Marty Baron Accepts ICFJ Founders Award for Excellence in Journalism
Thank you very much. First, congratulations to Rose, Stevan and Elizabeth on receiving awards you so richly deserve. Deepest thanks for your courage and your determination in the face of unimaginable obstacles and perils.
Every year, this event serves as inspiration for journalists throughout the world. In recognizing you, ICFJ once again shines light on the qualities that make us all proud to be in this profession.
In honoring me, I know that ICFJ recognizes the work of the entire newsroom of The Washington Post – as well as the other newsrooms I have led, at The Boston Globe and The Miami Herald. At each of them, I have been awed by the skill of my colleagues, by their bravery and stamina -- and by their unwavering sense of purpose.
Not a day goes by that I do not think about the huge debt that I owe them.
In recent years, I’ve been reflecting also on the debt we all owe the journalists who preceded us -- and our duty to those who will follow.
Our predecessors secured the freedoms we enjoy today. They cemented our role in a democracy. Their struggles were at least as great as ours -- almost certainly greater.
That history can help us address a question we should ask ourselves: How can we serve future generations of journalists as well as our predecessors have served us?
We can understand the battles they fought; that will give us strength to fight our own. And we can take stock of their wisdom. Now is a good time to do that, when our profession is under unrelenting, malicious assault from the most powerful person on earth.
It was exactly 100 years ago – in 1919 – that Walter Lippmann, a renowned journalist, wrote “Liberty and the News,” published the following year. Lippmann was a leading thinker of his time and most likely the father of the idea of “objectivity” in journalism (a subject I’ll get to).
What he had to say about his era should sound familiar: “There is everywhere an increasingly angry disillusionment about the press, a growing sense of being baffled and misled.”
He saw an onslaught of news that comes “helter-skelter, in inconceivable confusion” and a public “protected by no rules of evidence.”
He feared an environment where people “cease to respond to truths, and respond simply to opinions . . . what somebody asserts, not what actually is.” “The cardinal fact,” he said, “is the loss of contact with objective information.” The result, in his view: “people believe whatever fits most comfortably with their prepossessions.”
He rightly diagnosed how all this threatened to push our democratic institutions off their foundations.
“Without protection against propaganda,” he wrote, “without standards of evidence, without criteria of emphasis, the living substance of all popular decision is exposed to every prejudice and to infinite exploitation . . . There can be no liberty for a community which lacks the information by which to detect lies.”
Lippmann’s advice for news coverage – at least in that slim volume -- was good for his era and remains so for ours. Especially when the president of the United States seeks to undermine the very idea of objective fact – when he aims to disqualify independent arbiters of fact: from courts to historians to scientists and, of course, the press. And when, in his assessment, the only fair press is one that is unfailingly servile and sycophantic.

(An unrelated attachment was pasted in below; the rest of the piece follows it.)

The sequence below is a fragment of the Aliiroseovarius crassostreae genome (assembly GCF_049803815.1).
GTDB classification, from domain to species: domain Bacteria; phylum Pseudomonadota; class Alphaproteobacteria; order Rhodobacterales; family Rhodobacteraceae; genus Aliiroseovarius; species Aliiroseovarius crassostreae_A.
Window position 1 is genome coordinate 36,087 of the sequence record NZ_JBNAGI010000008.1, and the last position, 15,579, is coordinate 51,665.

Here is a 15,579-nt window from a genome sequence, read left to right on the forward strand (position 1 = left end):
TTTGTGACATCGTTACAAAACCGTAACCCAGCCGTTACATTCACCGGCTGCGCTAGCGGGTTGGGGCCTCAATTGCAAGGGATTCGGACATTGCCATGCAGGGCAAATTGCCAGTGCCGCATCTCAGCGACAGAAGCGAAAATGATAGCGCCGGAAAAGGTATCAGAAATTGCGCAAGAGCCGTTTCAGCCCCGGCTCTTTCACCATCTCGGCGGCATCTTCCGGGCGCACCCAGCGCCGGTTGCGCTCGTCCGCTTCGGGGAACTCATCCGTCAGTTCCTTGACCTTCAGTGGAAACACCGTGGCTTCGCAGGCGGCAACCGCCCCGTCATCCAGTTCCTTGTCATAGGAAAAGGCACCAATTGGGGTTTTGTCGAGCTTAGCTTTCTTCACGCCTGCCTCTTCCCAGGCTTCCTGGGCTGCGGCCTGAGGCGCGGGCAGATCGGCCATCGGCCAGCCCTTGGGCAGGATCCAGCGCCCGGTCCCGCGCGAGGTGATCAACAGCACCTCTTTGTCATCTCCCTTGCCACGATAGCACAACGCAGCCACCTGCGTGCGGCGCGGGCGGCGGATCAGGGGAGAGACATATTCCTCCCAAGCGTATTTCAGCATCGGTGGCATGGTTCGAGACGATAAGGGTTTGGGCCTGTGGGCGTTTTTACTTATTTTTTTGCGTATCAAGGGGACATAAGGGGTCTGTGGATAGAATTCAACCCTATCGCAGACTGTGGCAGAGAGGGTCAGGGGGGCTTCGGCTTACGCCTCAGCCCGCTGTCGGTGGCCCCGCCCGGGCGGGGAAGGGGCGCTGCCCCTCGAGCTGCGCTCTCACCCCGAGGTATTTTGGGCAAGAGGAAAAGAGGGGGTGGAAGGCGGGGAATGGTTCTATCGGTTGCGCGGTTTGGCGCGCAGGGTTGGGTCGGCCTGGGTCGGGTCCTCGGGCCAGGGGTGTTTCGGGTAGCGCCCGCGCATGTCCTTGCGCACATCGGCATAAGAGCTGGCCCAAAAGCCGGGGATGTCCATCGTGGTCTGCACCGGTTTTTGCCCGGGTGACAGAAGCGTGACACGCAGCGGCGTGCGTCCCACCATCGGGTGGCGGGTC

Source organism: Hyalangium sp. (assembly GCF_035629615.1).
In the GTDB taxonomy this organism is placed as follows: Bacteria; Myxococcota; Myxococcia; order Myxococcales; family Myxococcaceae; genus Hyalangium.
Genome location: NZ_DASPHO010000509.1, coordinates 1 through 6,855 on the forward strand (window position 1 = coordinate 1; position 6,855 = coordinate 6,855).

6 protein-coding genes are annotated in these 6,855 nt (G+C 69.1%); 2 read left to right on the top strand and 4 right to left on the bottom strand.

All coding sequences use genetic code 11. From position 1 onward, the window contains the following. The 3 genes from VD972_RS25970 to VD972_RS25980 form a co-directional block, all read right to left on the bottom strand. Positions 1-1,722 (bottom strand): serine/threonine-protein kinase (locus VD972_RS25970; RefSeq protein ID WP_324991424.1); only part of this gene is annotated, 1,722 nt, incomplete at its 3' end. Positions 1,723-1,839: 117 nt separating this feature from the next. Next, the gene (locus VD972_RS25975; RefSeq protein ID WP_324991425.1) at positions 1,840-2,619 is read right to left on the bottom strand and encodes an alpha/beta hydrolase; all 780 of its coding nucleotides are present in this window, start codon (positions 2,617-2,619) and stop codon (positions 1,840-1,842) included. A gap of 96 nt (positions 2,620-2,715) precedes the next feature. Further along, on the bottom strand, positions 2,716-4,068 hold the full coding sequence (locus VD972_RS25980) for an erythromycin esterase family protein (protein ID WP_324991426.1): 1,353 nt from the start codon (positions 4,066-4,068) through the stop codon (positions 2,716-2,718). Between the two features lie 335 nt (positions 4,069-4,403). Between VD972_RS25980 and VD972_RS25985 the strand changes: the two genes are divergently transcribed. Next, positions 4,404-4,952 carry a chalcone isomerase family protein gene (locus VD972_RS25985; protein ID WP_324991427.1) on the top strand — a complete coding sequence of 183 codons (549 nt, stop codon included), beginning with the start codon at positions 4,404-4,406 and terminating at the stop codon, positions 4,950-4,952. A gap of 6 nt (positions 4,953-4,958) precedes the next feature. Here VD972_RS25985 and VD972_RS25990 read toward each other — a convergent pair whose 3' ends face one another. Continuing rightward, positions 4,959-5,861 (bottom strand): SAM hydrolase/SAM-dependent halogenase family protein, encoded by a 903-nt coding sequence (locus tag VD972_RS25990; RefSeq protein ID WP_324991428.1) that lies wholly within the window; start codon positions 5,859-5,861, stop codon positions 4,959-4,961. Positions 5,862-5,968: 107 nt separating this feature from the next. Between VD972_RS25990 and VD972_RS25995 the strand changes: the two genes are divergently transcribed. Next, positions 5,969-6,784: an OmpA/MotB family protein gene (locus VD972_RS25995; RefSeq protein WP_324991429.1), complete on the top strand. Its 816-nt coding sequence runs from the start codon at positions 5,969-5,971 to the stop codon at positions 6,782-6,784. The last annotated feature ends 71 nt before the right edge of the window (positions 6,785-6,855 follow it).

Lippmann argued for integrity in our purpose and in our methods. He urged us to toss aside preconceptions and set our sights on conducting as “impartial investigation of the facts as is humanly possible.” Importantly, he warned against falling prey to propaganda, from government and others: The “manufacture of consent,” he called it.
“I am convinced,” he wrote, “that we shall accomplish more by fighting for truth than by fighting for our theories.”
He argued for an objectivity, and it’s hugely important to understand what he actually had in mind.
It was not on-the-one-hand, on-the-other-hand journalism as it is often wrongly defined. Meticulous, thorough research was not undertaken only to dissolve in timidity about what we discovered. The goal was not to avoid criticism and seek affection.
We would obsess only about how to determine the facts, place them in context and strive for the truth. Our pursuit would be as scientific as possible. We would be generous listeners and eager learners, conscious of our own very real flaws and failings.
Fairness meant being open-minded, but with a duty to be fair and honest with the public.
That meant telling people what we found to be true: Doing it straightforwardly. Not muddying it with assertions untethered from reality. Not bending to political pressures from the most powerful.
The principles of The Washington Post, crafted in 1935, embrace that journalistic framework. “The first mission of a newspaper,” they begin, “is to tell the truth as nearly as the truth may be ascertained.”
There is a recognition there that truth can be elusive. Getting at the truth is hard. But the principle also recognizes that there is such a thing as truth. It is not a matter of who has the loudest megaphone or who wields the most power or who benefits. It has nothing to do with who or what is most popular. And it takes no account of your opinion or mine or anyone else’s.
To determine what is factual, what is true, we have always relied on certain building blocks. One is expertise. Another is experience. A third is education. And, above all, we rely on evidence, not infrequently what we witness with our own eyes and ears.
Sadly, all of those – expertise, experience, education and evidence – are being devalued, by forces that cynically portray fiction as fact and fact as fiction in the service of political ambition and power.
The president excels at such deceptions, and revels in them. And the objective is clear: Ensure that the public ignores anyone who might contradict him. Extinguish independent voices. Get voters to believe no one but himself -- 100% of the time.
Though the president seems aggressively allergic to any scrutiny, we have no alternative but to hold him to account; all public officials, in fact.